Existing Elevation Certificate
A community's permit file must have an official record that shows new buildings and substantial improvements in all identified Special Flood Hazard Areas are properly elevated. This elevation information is needed to show compliance with the floodplain management ordinance.
The District may have a record of the Elevation Certificate if the structure is located in the unincorporated areas of Maricopa County or one of the 14 communities we do floodplain management for, and if one was required when the structure was built. Elevation certificates that have been issued for a particular structure are denoted as green triangles on the Elevations Certificates Map. An elevation certificate may be viewed and printed by clicking on a green triangle on the map.
Residences constructed prior to being mapped into a high-risk flood zone typically may not have an Elevation Certificate on file. Please contact the District at (602) 506-2419.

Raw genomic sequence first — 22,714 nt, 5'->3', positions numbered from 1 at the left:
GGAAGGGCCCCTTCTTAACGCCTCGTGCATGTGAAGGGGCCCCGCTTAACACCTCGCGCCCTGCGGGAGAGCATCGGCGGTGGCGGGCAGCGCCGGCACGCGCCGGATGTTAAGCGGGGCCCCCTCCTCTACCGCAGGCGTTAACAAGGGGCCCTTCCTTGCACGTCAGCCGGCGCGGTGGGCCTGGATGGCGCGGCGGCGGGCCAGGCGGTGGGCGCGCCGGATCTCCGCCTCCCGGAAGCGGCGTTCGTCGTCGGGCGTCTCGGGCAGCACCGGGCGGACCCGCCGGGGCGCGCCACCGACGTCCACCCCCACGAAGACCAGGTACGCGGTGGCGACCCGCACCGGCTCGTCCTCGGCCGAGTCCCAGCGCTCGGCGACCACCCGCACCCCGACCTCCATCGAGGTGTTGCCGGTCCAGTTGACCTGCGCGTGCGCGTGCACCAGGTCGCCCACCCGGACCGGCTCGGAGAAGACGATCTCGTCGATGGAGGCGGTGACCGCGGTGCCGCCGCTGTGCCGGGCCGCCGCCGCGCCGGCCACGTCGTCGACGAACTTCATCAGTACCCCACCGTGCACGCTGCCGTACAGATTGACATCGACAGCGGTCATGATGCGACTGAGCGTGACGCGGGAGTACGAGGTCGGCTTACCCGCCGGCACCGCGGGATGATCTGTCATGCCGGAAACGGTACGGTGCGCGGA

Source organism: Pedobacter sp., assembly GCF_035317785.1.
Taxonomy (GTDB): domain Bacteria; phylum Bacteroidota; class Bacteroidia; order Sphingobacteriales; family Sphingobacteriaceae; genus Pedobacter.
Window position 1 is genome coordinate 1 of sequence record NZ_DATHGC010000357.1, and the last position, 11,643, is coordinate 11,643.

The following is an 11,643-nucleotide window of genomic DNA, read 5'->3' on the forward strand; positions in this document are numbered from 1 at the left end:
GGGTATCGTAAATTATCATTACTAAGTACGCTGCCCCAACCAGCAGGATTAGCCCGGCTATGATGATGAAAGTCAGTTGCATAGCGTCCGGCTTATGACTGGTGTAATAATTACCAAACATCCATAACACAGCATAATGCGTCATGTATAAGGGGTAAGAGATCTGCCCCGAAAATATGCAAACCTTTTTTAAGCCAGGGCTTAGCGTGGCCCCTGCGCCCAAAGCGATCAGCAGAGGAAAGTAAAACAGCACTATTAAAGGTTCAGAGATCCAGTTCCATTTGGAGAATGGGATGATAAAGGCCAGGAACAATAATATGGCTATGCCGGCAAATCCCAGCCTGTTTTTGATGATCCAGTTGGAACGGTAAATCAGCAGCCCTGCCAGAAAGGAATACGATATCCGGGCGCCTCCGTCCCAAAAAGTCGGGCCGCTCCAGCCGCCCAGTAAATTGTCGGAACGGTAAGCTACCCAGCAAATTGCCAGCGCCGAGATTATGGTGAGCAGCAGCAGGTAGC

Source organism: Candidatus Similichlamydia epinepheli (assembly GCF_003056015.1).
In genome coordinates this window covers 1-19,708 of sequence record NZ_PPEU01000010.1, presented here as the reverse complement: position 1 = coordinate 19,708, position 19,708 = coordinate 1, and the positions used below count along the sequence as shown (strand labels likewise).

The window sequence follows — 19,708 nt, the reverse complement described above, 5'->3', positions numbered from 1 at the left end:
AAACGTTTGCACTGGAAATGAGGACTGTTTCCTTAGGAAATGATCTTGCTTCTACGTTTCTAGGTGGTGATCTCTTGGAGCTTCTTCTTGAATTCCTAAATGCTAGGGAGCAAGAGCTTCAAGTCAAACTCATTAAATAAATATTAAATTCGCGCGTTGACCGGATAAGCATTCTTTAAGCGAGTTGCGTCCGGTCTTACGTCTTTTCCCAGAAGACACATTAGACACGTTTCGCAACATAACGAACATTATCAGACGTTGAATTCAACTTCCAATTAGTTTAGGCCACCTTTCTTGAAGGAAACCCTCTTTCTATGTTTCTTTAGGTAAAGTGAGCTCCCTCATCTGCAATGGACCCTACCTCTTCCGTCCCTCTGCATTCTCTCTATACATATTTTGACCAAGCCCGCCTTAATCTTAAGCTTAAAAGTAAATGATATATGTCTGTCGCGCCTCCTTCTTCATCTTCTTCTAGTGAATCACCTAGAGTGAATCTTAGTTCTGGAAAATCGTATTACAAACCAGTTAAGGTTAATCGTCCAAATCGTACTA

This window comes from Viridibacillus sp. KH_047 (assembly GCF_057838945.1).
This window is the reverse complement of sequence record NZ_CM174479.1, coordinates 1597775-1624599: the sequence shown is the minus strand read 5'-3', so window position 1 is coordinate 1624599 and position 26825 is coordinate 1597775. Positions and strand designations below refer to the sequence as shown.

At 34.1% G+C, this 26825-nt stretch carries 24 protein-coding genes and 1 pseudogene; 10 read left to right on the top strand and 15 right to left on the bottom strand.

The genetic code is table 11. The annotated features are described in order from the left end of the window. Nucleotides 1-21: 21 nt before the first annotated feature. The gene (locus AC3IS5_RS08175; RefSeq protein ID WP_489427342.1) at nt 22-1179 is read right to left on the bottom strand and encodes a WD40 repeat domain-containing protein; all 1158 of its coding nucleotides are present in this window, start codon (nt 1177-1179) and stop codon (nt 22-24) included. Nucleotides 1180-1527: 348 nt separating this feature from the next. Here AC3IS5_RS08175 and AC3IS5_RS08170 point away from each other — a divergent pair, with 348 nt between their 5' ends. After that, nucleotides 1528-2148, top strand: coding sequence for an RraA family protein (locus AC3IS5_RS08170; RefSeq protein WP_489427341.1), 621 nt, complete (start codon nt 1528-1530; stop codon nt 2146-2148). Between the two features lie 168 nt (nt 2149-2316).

If you are located in an incorporated area of Maricopa County, contact the jurisdiction in which the structure is located to inquire about record of the Elevation Certificate.
New Elevation Certificate
The Federal Emergency Management Agency (FEMA) encourages communities to use the Elevation Certificate developed by FEMA to fulfill this requirement since it also can be used by the property owner to obtain flood insurance. Communities participating in the Community Rating System (CRS) are required to use the FEMA Elevation Certificate which can be found on the FEMA website.
Apply for a Letter of Map Amendment Using the Elevation Certificate
If you have an Elevation Certificate, that structure may be eligible for a Letter of Map Amendment (LOMA) if:
- The building was constructed before the date of the first National Flood Insurance Program (NFIP) map showing the area in a Special Flood Hazard Area.
- The Lowest Adjacent Grade Elevation (item C2.f on the Elevation Certificate) is higher than the Base Flood Elevation (item B9.).
How to Apply
To receive a LOMA, you must file an application with FEMA. Only FEMA may issue a LOMA. If approved, the LOMA verifies that your structure has been removed from a designated floodplain. Your lender may then choose to not require flood insurance.